Dáil Éireann - Volume 387 - 21 February, 1989

Ceisteanna—Questions. Oral Answers. - Human Rights Violations in Turkey.

4. Mr. M. Higgins asked the Minister for Foreign Affairs if he will outline his response to the statement issued by the Embassy of the Republic of Turkey on 19 January 1989 which was circulated to Members of the Houses of the Oireachtas as a summary of points made by the Under Secretary to the Minister of Foreign Affairs of Turkey (details supplied) to Ambassadors of EC countries accredited in Turkey; and if he will make a statement on the very serious allegations against Amnesty International contained in the statement; and if he considers involvement on the human rights situation in Turkey as a necessary precondition for consideration of the application by Turkey for membership of the EC.

Mr. Lenihan: I am aware of the statement to which the Deputy refers and of the Amnesty International reports on which the official of the Turkish Foreign Ministry was commenting. I note that the statement repeats previous assurances of the Turkish Government that it is their policy to implement western standards in [805] the human rights field and I welcome this. I would add, however, that in our view Amnesty International is a widely respected organisation and we believe that its reports should be treated accordingly.

We and our partners in the European Community give close attention to the human rights situation in Turkey and the authorities there are well aware of this. We expect them to live up to the commitments they have freely accepted under international legal instruments of the United Nations and the Council of Europe. The Turkish Government realise that continuing reports of human rights violations are contrary to Turkey's interests, expecially in the context of its application for membership of the European Community.

Mr. M. Higgins: Arising from the Minister's reply for which I am grateful, may I ask him if he noted in particular the suggestion by the Turkish Government and their ambassador that Amnesty International was being manipulated by circles who were opposing entry? May I further ask the Minister if he is concerned that between 1984 and 1988 in Turkey, 2,127 journalises were tried before 1,400 courts? May I finally ask him, in view of correspondence I have had with his Department in the past — I covered a military tribunal in 1983 where there were 259 death sentences — if he is concerned that Turkey is proceeding with its application to the European Community while at the same time there are 700 prisoners currently under sentence of death and 5,300 before military tribunals?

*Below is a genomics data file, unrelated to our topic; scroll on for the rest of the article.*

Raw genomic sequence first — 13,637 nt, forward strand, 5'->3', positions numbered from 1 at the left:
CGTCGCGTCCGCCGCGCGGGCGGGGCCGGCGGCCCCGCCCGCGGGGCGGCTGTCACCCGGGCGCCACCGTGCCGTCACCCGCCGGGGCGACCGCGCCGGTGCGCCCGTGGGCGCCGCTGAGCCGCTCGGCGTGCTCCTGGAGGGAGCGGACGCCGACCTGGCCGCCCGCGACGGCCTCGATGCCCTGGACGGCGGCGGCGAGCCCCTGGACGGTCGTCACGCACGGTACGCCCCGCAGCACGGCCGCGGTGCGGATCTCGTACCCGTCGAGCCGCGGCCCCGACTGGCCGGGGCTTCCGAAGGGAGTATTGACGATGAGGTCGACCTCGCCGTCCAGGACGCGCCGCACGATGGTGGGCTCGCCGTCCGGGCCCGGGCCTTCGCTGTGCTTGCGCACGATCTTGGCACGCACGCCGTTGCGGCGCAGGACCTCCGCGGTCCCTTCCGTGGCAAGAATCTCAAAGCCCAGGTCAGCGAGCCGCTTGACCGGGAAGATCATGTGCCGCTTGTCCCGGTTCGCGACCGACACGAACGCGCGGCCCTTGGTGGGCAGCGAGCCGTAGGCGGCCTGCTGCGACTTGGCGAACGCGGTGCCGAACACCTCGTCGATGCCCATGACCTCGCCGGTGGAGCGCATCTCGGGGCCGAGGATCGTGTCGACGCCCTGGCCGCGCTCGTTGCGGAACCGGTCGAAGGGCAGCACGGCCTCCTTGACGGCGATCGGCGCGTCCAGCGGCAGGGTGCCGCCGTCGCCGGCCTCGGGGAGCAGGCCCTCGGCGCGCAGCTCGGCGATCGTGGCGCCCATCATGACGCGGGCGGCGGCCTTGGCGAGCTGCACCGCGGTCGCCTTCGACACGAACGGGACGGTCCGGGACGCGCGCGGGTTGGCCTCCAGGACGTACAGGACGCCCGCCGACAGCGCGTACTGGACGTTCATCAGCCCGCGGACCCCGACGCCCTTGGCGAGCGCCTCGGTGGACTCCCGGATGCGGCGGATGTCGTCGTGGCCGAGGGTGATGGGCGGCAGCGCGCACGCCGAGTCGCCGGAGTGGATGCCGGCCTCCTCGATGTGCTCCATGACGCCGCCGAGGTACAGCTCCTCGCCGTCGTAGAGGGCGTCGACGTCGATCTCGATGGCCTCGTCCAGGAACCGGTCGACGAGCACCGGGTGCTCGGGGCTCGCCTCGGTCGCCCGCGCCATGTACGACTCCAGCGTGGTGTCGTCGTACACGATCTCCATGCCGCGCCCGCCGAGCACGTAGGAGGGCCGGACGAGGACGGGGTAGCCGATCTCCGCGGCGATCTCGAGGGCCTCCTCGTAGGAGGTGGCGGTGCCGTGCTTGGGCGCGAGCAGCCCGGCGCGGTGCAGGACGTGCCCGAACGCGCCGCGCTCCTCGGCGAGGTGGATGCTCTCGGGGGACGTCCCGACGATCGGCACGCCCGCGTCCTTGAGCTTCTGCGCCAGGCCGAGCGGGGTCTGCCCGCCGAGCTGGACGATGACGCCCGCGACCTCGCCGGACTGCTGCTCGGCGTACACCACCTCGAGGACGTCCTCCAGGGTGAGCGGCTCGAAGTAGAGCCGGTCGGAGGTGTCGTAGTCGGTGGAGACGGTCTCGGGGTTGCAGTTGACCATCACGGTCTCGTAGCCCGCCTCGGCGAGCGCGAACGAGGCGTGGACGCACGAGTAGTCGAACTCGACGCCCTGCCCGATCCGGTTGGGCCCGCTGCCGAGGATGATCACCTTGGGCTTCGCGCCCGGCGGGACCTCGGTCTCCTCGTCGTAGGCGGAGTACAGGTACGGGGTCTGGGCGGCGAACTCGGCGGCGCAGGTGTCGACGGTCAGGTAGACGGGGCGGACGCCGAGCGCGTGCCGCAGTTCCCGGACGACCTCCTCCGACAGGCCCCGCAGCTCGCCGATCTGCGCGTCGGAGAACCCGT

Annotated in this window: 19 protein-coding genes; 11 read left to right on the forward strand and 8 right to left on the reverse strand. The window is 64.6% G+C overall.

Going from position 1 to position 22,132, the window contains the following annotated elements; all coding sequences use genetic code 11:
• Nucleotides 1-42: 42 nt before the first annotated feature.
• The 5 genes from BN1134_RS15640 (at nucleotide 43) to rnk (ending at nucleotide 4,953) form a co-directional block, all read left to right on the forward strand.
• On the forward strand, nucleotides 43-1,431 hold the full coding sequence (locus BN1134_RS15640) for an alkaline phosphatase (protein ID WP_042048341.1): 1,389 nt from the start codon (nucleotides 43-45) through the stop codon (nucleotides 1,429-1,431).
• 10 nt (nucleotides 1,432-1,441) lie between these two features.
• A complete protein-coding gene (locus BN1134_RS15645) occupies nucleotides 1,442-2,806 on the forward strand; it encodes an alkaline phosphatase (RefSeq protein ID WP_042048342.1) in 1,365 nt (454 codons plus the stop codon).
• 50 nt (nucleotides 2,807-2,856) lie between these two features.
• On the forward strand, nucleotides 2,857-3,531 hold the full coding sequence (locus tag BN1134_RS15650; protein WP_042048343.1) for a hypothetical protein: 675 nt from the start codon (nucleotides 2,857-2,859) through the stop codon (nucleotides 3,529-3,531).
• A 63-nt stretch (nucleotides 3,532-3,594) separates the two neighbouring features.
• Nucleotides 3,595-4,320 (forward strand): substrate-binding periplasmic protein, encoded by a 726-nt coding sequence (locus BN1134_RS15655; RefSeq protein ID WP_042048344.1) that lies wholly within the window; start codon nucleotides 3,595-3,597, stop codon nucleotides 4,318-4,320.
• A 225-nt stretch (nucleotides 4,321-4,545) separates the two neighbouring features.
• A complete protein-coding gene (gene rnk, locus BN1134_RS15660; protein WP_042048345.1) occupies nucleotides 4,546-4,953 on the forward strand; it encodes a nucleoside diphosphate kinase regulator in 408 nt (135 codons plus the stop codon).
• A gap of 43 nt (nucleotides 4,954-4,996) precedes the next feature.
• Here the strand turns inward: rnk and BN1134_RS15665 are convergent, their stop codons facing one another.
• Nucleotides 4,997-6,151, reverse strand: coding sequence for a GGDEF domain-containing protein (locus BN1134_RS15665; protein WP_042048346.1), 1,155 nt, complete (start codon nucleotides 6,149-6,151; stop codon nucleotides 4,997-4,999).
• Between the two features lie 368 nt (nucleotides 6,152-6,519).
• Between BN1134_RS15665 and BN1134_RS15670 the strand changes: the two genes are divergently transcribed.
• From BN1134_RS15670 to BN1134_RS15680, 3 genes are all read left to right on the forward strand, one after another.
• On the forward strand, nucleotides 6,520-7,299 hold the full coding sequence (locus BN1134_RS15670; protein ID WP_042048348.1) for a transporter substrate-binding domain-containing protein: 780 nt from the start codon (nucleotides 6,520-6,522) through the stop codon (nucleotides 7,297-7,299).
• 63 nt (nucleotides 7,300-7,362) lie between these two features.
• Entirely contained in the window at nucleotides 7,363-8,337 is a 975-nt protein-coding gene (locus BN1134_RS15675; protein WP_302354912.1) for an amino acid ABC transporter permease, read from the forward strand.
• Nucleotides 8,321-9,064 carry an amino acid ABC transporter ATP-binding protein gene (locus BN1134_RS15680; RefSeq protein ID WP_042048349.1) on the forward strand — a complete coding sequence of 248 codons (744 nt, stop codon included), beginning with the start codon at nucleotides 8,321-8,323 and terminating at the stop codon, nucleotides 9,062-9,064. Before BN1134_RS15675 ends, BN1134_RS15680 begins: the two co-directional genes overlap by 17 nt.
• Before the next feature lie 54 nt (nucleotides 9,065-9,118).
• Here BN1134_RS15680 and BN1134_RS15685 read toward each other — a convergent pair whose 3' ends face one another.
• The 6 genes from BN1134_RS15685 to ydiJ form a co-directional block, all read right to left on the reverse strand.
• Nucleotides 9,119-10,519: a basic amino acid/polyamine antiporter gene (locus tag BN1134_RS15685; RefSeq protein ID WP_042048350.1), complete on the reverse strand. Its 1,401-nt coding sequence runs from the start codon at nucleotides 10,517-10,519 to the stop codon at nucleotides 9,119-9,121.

An Ceann Comhairle: I am sorry to interrupt the Deputy and the House but I am constrained by the time factor involved in dealing with priority questions, the House will be aware of that.

Mr. Lenihan: There is one point which should be answered and is contained in the last sentence of my reply. The Turkish Government realise that continuing reports of human rights violations are [806] contrary to Turkey's interests, especially in the context of its application for membership of the European Community. That is very clear and indicative and makes quite plain what I mean.

An Ceann Comhairle: No. 5, please.

Mr. M. Higgins: I wish to ask one question.

An Ceann Comhairle: It will have to be a very brief question, Deputy. There are two more Questions nominated for priority to be dealt with.

Mr. M. Higgins: I have one priority question and I have asked one supplementary.

An Ceann Comhairle: You have had a series of questions, Deputy.

Mr. M. Higgins: In respect of which I got a very short answer. I wish to ask a simple question. Will the matters I referred to — in the Irish attitude to the Turkish application — be required to be rectified before Ireland will support Turkey's application, yes or no?

Mr. Lenihan: I have answered that already in the reply I gave and I do not want to waste the time of the House by repeating it.

Mr. M. Higgins: You have answered it from the perspective of Turkey. I am asking it from the perspective of our Foreign Minister.

An Ceann Comhairle: No. 5, please.

Mr. Lenihan: It is quite clear that continuing reports of human rights violations are not helpful to Turkey's interests in their application for membership of the Community.

Mr. M. Higgins: Is that our attitude.

Mr. Lenihan: That is our attitude of course. I am replying as Minister for Foreign Affairs for the Republic of Ireland. [807] That is our attitude and that is the attitude of the Community. I cannot put it any plainer.

Mr. M. Higgins: It is an unusually sophisticated obliqueness.